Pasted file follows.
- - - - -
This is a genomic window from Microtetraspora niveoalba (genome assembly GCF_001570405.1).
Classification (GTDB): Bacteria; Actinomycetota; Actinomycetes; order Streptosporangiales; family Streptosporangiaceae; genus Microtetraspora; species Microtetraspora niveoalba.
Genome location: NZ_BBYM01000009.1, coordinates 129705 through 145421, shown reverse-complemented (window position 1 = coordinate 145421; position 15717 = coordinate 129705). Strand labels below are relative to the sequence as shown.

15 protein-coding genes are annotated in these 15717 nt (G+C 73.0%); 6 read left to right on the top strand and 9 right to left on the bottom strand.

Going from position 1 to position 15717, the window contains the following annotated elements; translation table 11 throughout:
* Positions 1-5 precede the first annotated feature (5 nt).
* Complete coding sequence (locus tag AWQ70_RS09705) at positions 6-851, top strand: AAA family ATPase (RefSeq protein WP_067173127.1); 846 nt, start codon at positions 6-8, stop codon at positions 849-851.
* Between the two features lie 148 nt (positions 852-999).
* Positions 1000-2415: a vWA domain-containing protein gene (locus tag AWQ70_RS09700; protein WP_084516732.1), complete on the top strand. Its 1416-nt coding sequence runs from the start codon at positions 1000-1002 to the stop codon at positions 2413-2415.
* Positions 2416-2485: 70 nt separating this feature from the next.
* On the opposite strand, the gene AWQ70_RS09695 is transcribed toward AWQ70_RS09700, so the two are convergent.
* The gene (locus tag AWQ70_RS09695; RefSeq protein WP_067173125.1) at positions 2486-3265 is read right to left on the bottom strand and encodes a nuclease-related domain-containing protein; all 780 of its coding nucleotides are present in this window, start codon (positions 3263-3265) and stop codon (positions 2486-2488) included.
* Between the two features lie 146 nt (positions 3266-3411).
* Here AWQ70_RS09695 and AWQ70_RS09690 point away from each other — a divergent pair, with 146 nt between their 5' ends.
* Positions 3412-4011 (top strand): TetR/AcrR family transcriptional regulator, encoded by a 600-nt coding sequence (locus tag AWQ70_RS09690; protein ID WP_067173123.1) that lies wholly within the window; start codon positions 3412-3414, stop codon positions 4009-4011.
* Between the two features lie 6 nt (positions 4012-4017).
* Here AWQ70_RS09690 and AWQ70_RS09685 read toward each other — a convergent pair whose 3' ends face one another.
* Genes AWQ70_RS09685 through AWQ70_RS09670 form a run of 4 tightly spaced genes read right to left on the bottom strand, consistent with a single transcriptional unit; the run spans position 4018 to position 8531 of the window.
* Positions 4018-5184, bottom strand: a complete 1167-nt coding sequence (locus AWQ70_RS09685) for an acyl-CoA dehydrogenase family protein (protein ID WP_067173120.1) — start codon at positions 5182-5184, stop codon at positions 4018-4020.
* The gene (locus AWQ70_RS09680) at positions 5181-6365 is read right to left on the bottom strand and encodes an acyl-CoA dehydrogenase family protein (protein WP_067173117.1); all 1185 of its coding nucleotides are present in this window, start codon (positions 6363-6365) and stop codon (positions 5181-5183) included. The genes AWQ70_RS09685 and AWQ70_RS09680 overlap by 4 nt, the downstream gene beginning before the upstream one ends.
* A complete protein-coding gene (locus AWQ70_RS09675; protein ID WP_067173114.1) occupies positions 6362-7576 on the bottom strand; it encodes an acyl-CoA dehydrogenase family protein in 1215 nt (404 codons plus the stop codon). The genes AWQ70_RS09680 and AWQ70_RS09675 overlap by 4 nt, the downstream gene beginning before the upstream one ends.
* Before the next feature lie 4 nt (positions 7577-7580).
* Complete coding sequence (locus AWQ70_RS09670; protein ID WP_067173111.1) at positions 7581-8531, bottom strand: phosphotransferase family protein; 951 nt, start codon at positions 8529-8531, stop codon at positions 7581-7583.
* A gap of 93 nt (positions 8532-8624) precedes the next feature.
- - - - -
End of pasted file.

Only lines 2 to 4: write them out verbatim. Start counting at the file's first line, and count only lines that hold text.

Classification (GTDB): Bacteria; Actinomycetota; Actinomycetes; order Streptosporangiales; family Streptosporangiaceae; genus Microtetraspora; species Microtetraspora niveoalba.
Genome location: NZ_BBYM01000009.1, coordinates 129705 through 145421, shown reverse-complemented (window position 1 = coordinate 145421; position 15717 = coordinate 129705). Strand labels below are relative to the sequence as shown.

15 protein-coding genes are annotated in these 15717 nt (G+C 73.0%); 6 read left to right on the top strand and 9 right to left on the bottom strand.